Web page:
Can narcissism be "cured"?
Maybe you’ve heard the one, familiar piece of expert advice on what to do if you’re ever in a relationship with a narcissist. That advice is to leave. Apparently, there’s no hope of ever changing the behavior of a narcissist. They either live in complete denial or they’ve made a conscious, sadistic choice to inflict a pretty calculated system of psychological abuse on their never-ending “supply” of victims.
But what if the narcissist in your life is a close family member? Someone you love? Someone you don’t want to abandon? Someone you can’t abandon?
Look, if your teenager is gaslighting you, leaving just isn’t an option.
I’ve always believed there are ways to affect, influence, and maybe even eradicate the abusive and destructive behavior of narcissists. I refuse to believe this is the one psychological problem we can’t solve. But in navigating the world of psychological abuse, I found it really useful — necessary, even — to let go of the label “narcissist.” Now, I have no psychological certifications or degrees, but I can still put forward rational theories about what I’ve observed and experienced in my own life. And I grew up drowning in this type of abuse: my father fit the criteria of a “malignant narcissist.” But I’m going to suggest to you that nobody is a true “narcissist.” In fact, labels like that can really skew our understanding of how possible or impossible it is to improve human behavior. Labeling someone a “narcissist” makes their behavior seem permanent and defining. Instead, it’s more helpful to simply describe them as people exhibiting narcissistic behaviors.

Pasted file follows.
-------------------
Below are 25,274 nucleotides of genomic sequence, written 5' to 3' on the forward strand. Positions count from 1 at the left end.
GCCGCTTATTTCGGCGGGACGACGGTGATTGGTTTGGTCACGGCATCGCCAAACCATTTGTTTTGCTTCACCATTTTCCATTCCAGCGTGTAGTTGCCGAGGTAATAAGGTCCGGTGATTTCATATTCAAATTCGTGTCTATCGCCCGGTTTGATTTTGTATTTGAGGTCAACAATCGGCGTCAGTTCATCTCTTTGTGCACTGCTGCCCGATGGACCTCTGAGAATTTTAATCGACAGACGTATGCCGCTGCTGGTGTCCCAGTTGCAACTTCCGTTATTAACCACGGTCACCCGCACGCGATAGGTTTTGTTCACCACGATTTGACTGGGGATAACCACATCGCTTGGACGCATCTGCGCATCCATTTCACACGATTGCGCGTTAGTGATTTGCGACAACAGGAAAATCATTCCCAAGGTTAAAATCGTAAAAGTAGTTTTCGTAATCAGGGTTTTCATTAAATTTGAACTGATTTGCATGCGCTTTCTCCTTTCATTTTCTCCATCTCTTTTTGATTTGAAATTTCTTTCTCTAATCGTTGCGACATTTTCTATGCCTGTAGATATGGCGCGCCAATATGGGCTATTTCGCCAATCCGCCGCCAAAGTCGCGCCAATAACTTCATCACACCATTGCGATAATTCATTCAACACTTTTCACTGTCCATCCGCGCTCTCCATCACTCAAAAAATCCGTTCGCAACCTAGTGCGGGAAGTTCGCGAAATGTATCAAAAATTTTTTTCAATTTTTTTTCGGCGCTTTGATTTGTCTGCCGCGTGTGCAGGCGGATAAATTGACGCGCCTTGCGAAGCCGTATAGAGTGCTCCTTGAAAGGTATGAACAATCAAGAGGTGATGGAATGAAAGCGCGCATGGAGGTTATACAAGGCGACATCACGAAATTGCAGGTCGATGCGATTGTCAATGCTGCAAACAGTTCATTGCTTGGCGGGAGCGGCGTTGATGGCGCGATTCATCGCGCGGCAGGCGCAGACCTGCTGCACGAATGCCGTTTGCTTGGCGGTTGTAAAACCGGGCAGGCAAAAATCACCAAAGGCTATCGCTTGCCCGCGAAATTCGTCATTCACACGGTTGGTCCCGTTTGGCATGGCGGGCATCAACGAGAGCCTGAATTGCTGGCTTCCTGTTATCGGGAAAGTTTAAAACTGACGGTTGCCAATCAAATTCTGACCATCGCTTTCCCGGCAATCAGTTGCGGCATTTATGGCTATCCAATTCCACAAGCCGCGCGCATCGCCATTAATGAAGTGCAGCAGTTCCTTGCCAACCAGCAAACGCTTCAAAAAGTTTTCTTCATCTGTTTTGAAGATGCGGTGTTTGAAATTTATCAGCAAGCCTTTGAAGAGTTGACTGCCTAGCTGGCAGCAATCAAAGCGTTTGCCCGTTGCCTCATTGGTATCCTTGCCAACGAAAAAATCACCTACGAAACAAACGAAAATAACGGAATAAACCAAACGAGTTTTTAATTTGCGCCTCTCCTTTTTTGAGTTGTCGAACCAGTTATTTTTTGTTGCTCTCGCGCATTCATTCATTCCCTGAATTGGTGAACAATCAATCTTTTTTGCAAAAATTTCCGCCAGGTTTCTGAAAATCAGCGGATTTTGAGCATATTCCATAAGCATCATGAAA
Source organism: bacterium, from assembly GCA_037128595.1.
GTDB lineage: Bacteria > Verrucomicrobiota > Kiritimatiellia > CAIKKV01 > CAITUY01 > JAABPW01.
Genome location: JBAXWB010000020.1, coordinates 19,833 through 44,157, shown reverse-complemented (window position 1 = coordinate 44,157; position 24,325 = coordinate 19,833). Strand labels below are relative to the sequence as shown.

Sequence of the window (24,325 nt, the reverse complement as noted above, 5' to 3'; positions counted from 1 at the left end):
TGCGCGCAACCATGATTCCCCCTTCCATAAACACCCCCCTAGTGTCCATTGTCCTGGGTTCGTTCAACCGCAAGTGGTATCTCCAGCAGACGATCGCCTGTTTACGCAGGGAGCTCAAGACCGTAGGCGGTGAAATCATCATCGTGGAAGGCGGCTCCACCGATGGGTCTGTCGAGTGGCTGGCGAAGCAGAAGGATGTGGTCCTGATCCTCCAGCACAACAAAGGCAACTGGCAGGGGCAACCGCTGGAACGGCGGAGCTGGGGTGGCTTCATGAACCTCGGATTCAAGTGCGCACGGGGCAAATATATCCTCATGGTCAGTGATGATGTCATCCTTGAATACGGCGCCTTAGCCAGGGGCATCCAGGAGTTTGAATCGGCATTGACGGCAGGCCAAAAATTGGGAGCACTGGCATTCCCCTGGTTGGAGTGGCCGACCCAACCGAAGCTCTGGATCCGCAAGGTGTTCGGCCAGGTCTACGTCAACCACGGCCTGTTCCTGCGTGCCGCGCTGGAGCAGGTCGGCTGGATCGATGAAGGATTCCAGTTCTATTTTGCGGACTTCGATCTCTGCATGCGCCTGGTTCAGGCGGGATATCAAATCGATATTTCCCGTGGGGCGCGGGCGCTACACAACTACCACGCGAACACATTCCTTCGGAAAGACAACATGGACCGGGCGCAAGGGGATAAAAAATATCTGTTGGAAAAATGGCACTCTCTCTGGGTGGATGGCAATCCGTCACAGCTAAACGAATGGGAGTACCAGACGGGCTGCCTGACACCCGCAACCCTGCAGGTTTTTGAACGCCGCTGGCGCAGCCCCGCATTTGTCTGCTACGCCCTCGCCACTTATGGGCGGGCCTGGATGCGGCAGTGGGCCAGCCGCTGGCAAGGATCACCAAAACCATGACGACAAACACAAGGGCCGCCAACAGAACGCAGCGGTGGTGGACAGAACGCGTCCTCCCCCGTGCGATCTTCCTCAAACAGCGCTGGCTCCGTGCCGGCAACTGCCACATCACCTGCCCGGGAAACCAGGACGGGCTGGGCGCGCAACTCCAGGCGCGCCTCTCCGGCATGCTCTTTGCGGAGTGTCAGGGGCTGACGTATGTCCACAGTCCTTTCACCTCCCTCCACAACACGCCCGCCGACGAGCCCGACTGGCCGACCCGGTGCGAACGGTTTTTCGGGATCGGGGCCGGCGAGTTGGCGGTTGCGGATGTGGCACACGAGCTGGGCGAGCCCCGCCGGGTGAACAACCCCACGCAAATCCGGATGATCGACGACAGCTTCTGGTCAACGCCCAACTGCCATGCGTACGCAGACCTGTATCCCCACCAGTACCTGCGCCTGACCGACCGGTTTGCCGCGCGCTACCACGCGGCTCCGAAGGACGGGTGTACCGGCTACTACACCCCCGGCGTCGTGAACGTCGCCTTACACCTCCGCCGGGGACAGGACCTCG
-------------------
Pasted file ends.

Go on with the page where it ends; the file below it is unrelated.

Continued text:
The experts I’ve read on the subject rarely admit this, but if you're in an emotionally abusive relationship, whether you identify as the victim or the abuser, you likely have a part to play. I’m not talking about physical or sexual abuse here; these ideas on narcissism can’t be applied to those types of abuse. But in the world of emotional and psychological abuse, it’s not a simple abuser / victim dynamic. Negative acts like manipulation, control, devaluation, and other narcissistic behaviors aren’t just bad ideas that originate in the mind of the abuser. These behaviors usually unfold over time, after many cycles of behavior/reaction between two people.
And here’s something else that may surprise you: everyone in a psychologically abusive relationship identifies as the victim. That includes the person labeled the “abuser” by therapists or family members. Which is why there’s no such thing as a “victim” in these situations.
Rather than a clear-cut abuser and victim, what’s more common in these relationships is that both people have habitual patterns of unhealthy behavior in the way they interact. Each behavior is met with a reaction, leading to further behaviors and reactions on both sides that lock people into unhealthy dynamics.
This is not only a more realistic view than to simply demonize the “narcissist,” but also a more hopeful one.